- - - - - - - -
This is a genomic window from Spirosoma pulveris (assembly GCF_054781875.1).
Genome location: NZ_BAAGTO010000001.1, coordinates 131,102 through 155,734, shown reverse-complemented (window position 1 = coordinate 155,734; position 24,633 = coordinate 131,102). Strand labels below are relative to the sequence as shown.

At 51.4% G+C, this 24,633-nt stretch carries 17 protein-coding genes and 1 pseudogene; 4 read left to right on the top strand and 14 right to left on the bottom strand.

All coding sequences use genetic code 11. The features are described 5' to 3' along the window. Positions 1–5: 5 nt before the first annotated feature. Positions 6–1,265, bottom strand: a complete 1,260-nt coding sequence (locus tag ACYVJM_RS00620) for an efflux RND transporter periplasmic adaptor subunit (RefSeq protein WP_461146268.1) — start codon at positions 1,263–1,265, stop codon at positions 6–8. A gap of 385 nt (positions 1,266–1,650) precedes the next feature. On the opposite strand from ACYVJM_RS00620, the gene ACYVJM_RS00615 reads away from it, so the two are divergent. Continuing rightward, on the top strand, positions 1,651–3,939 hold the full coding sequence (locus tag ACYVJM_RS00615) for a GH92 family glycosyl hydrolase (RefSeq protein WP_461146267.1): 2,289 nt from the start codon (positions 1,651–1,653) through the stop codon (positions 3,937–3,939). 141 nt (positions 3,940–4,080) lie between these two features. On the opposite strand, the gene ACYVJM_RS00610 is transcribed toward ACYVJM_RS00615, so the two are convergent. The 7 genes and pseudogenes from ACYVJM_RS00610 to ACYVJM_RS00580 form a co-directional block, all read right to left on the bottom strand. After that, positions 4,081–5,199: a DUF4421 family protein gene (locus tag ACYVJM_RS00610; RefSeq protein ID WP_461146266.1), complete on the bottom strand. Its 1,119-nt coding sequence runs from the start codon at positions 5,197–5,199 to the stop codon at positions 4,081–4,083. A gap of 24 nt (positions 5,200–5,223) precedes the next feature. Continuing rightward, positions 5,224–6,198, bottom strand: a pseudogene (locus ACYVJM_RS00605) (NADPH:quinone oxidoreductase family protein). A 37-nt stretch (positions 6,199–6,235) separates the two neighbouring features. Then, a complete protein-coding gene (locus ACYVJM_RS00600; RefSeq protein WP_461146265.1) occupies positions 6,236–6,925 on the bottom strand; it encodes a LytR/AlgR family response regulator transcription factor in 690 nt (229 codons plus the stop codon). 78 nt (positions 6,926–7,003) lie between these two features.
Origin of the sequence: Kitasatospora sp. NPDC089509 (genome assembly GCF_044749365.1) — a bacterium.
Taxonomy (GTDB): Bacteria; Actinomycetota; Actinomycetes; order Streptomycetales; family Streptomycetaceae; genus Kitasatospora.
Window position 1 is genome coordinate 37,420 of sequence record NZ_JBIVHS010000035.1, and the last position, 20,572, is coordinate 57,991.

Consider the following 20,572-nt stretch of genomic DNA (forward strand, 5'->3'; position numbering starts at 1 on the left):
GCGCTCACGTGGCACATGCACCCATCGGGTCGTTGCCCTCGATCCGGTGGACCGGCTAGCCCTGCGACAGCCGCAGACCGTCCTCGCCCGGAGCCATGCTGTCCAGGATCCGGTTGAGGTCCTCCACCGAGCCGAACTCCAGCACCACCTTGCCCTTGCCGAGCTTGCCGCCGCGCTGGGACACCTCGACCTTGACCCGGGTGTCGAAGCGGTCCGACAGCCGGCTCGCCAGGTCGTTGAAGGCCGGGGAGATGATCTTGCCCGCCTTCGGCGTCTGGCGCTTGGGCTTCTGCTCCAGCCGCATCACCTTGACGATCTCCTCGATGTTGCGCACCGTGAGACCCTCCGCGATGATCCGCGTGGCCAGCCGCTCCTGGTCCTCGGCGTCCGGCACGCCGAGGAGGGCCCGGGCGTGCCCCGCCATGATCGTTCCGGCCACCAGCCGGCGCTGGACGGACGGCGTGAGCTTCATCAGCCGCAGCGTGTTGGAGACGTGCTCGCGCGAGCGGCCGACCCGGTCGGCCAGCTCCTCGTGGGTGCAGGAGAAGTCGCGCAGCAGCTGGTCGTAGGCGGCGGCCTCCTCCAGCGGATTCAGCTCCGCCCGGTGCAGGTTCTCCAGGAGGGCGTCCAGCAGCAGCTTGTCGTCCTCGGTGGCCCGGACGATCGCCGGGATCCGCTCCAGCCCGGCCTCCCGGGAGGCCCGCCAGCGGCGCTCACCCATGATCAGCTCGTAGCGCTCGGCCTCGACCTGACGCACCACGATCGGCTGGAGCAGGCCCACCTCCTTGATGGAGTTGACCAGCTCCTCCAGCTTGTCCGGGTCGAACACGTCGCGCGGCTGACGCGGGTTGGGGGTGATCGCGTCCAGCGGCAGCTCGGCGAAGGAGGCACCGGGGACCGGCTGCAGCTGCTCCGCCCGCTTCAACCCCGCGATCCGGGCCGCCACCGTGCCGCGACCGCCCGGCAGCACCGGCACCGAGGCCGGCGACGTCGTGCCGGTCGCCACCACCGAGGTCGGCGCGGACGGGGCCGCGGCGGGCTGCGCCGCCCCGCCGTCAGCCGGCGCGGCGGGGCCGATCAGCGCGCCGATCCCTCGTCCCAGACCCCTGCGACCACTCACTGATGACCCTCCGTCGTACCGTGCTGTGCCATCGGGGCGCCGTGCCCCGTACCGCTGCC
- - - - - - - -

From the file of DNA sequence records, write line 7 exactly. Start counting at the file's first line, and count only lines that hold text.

Window position 1 is genome coordinate 37,420 of sequence record NZ_JBIVHS010000035.1, and the last position, 20,572, is coordinate 57,991.